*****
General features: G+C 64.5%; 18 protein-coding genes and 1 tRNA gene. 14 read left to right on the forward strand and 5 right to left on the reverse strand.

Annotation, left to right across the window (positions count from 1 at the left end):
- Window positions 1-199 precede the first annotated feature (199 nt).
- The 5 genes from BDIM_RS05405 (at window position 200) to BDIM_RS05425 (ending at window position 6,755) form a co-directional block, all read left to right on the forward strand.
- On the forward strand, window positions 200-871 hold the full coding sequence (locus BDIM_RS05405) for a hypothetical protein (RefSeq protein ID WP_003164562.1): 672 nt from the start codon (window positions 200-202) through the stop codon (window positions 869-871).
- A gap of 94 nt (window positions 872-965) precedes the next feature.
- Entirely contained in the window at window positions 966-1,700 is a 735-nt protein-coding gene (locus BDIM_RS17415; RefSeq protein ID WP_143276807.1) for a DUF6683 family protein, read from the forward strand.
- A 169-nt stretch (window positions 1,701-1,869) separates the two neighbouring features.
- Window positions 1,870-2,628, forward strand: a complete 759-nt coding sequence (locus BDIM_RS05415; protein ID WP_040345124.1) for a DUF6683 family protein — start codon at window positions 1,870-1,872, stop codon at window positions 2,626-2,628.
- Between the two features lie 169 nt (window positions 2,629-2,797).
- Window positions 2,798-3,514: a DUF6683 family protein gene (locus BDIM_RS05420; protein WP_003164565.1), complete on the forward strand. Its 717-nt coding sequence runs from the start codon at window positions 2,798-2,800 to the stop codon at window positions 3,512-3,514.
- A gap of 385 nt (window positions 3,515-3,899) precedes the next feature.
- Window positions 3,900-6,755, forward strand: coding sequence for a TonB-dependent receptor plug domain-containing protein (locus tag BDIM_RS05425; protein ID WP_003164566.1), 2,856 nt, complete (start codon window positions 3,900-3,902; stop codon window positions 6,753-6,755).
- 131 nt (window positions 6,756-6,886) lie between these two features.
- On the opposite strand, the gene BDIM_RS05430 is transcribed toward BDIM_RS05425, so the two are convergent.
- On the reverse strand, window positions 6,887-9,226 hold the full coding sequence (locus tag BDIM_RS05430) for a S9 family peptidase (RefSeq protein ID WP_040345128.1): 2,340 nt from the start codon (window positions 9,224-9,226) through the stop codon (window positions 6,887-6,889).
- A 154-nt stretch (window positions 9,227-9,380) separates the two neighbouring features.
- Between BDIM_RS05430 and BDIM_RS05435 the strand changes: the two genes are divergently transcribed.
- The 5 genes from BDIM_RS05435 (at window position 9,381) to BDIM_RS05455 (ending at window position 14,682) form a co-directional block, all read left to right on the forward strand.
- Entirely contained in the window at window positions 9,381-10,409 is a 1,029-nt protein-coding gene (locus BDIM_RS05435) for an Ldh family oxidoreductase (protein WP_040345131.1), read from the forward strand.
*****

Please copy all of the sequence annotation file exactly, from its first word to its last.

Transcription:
General features: G+C 64.5%; 18 protein-coding genes and 1 tRNA gene. 14 read left to right on the forward strand and 5 right to left on the reverse strand.

Annotation, left to right across the window (positions count from 1 at the left end):
- Window positions 1-199 precede the first annotated feature (199 nt).
- The 5 genes from BDIM_RS05405 (at window position 200) to BDIM_RS05425 (ending at window position 6,755) form a co-directional block, all read left to right on the forward strand.
- On the forward strand, window positions 200-871 hold the full coding sequence (locus BDIM_RS05405) for a hypothetical protein (RefSeq protein ID WP_003164562.1): 672 nt from the start codon (window positions 200-202) through the stop codon (window positions 869-871).
- A gap of 94 nt (window positions 872-965) precedes the next feature.
- Entirely contained in the window at window positions 966-1,700 is a 735-nt protein-coding gene (locus BDIM_RS17415; RefSeq protein ID WP_143276807.1) for a DUF6683 family protein, read from the forward strand.
- A 169-nt stretch (window positions 1,701-1,869) separates the two neighbouring features.
- Window positions 1,870-2,628, forward strand: a complete 759-nt coding sequence (locus BDIM_RS05415; protein ID WP_040345124.1) for a DUF6683 family protein — start codon at window positions 1,870-1,872, stop codon at window positions 2,626-2,628.
- Between the two features lie 169 nt (window positions 2,629-2,797).
- Window positions 2,798-3,514: a DUF6683 family protein gene (locus BDIM_RS05420; protein WP_003164565.1), complete on the forward strand. Its 717-nt coding sequence runs from the start codon at window positions 2,798-2,800 to the stop codon at window positions 3,512-3,514.
- A gap of 385 nt (window positions 3,515-3,899) precedes the next feature.
- Window positions 3,900-6,755, forward strand: coding sequence for a TonB-dependent receptor plug domain-containing protein (locus tag BDIM_RS05425; protein ID WP_003164566.1), 2,856 nt, complete (start codon window positions 3,900-3,902; stop codon window positions 6,753-6,755).
- 131 nt (window positions 6,756-6,886) lie between these two features.
- On the opposite strand, the gene BDIM_RS05430 is transcribed toward BDIM_RS05425, so the two are convergent.
- On the reverse strand, window positions 6,887-9,226 hold the full coding sequence (locus tag BDIM_RS05430) for a S9 family peptidase (RefSeq protein ID WP_040345128.1): 2,340 nt from the start codon (window positions 9,224-9,226) through the stop codon (window positions 6,887-6,889).
- A 154-nt stretch (window positions 9,227-9,380) separates the two neighbouring features.
- Between BDIM_RS05430 and BDIM_RS05435 the strand changes: the two genes are divergently transcribed.
- The 5 genes from BDIM_RS05435 (at window position 9,381) to BDIM_RS05455 (ending at window position 14,682) form a co-directional block, all read left to right on the forward strand.
- Entirely contained in the window at window positions 9,381-10,409 is a 1,029-nt protein-coding gene (locus BDIM_RS05435) for an Ldh family oxidoreductase (protein WP_040345131.1), read from the forward strand.